Among individuals with “significant vascular surgical pathology,” John Houghton (University of Leicester, Leicester, UK) and colleagues have found that the prevalence of cognitive impairment is high and is associated with worse postoperative delirium (POD). Therefore, they suggest that screening elective vascular surgery patients for cognitive impairment “may be appropriate”.
These conclusions are based on the findings of a systematic review and meta-analysis that was recently published online in the European Journal of Vascular and Endovascular Surgery (EJVES).
Prior to this study, Houghton et al write that the true prevalence of undiagnosed cognitive impairment on vascular surgery patients and its impact on outcomes were “unknown,” prompting the research team to conduct the present study.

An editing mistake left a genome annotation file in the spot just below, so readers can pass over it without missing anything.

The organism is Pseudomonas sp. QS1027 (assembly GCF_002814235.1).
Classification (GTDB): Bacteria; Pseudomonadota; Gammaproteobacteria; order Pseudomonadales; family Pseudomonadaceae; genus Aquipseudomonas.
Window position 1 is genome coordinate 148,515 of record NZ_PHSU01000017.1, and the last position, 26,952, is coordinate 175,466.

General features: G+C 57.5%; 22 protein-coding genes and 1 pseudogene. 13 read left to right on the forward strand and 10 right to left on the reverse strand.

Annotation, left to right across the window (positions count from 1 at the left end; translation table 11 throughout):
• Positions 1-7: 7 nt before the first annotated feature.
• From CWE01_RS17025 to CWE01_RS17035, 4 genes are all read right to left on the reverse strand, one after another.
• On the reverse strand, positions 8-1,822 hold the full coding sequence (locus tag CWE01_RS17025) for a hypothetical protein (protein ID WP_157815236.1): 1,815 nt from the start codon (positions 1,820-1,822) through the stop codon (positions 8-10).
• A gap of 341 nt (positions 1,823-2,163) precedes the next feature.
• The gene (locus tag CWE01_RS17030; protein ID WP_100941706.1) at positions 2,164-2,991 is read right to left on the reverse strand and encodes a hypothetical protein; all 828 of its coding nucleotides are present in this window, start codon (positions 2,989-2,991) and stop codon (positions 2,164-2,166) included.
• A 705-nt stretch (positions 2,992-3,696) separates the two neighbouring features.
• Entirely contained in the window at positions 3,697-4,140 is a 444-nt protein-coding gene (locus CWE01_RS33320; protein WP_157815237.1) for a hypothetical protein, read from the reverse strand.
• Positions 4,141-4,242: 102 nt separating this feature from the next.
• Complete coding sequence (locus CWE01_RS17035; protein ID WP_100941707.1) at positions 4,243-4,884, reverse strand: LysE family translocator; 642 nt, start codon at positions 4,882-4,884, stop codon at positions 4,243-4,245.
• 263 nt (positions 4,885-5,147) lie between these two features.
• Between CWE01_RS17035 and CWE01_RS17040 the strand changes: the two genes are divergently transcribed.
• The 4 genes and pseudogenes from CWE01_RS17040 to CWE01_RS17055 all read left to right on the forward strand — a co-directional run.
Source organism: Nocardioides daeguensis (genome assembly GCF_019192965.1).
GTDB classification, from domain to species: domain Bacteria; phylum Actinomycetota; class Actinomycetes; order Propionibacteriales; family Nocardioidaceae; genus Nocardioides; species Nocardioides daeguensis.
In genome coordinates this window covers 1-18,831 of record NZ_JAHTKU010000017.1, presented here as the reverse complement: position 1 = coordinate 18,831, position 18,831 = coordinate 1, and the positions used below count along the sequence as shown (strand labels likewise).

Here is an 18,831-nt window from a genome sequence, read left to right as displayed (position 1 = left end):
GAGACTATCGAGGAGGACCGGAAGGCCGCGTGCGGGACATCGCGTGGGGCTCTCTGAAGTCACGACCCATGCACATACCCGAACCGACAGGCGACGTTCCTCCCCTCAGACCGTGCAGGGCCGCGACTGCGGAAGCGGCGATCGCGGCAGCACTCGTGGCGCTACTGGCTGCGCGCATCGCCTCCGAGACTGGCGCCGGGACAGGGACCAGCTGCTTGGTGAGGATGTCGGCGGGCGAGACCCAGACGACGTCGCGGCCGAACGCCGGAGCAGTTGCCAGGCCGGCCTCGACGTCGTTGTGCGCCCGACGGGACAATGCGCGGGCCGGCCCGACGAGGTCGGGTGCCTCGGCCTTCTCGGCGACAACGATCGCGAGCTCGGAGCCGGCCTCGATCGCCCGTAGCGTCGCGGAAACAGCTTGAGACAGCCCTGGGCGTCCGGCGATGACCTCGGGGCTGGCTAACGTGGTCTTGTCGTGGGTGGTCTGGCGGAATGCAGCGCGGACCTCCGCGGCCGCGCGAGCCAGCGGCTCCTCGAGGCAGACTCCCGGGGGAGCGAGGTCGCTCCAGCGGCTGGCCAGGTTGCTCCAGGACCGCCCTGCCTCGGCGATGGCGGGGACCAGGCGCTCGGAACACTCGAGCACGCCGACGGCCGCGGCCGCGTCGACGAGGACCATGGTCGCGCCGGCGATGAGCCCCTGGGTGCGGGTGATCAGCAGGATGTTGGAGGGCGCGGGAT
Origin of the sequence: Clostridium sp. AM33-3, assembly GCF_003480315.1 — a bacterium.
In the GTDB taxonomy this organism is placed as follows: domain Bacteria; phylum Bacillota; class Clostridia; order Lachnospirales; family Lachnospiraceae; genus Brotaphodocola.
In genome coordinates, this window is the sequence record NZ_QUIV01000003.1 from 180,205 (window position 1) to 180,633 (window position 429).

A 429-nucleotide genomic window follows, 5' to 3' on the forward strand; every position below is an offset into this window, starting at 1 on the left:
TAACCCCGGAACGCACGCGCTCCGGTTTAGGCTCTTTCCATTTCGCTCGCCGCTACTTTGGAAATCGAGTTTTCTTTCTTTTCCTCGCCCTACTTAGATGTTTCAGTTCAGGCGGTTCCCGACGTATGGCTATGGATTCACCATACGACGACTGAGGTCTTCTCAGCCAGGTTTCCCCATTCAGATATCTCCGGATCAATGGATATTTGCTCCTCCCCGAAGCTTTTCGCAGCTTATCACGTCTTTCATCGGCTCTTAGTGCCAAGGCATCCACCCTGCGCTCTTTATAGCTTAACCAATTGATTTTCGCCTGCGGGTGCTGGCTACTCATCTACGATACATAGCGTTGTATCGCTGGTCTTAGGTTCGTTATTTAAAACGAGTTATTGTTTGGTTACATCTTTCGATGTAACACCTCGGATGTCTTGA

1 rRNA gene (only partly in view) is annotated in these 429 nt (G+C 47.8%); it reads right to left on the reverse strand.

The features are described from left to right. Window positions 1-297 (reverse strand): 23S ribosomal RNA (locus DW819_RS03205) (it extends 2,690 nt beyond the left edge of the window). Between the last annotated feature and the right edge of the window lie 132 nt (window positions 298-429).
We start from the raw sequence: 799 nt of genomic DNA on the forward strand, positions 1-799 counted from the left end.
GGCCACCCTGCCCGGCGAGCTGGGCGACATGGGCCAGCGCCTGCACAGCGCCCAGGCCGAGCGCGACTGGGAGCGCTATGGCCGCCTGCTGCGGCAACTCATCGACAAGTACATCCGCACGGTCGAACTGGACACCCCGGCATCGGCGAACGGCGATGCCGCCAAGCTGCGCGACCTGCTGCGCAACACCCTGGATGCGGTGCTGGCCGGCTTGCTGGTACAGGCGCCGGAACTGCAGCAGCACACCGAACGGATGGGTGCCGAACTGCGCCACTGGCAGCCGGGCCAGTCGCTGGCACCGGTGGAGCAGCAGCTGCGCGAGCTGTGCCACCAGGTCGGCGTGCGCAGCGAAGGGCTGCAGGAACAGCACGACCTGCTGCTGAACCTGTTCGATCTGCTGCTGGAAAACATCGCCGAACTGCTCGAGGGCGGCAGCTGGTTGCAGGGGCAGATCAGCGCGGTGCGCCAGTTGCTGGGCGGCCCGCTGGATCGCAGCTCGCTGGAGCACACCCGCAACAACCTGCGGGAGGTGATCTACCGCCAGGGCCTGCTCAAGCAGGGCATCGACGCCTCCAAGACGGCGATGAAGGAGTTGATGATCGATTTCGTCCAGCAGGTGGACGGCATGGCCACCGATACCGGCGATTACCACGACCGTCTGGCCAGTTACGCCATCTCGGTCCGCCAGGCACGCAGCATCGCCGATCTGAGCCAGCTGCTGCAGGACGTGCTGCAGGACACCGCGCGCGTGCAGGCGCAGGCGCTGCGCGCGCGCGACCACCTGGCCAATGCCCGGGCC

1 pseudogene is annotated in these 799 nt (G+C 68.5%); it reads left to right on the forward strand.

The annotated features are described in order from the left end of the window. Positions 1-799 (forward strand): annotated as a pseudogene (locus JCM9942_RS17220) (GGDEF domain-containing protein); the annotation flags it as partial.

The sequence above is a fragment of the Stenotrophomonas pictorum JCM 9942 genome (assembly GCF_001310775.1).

The investigators detail that they searched MEDLINE, EMBASE, EMCare, CINAHM, PsycINFO, and Scopus databases for relevant studies. To be included, studies had to have assessed cognitive function among individuals with either symptomatic vascular surgical pathology, or disease above the threshold for intervention, they write.
Houghton and colleagues included 24 studies—comprising 2,564 patients—in the systematic review, and nine studies—involving 1,310 patients—in the meta-analysis. The primary outcome measure was prevalence of cognitive impairment, and secondary outcomes included incidence of POD.
Writing in EJVES, the authors report that the prevalence of cognitive impairment, measured using the Montreal cognitive assessment, was 61% (95% confidence interval [CI] 48–74%; 391 participants) in patients undergoing major vascular surgery, and 38% (95% CI 32–44%; 278 participants) in those with significant carotid artery disease.
Finally, Houghton et al relay that lower cognitive assessment scores were associated with POD (five studies; 841 participants), but stress that data were not suitable for pooling in this category.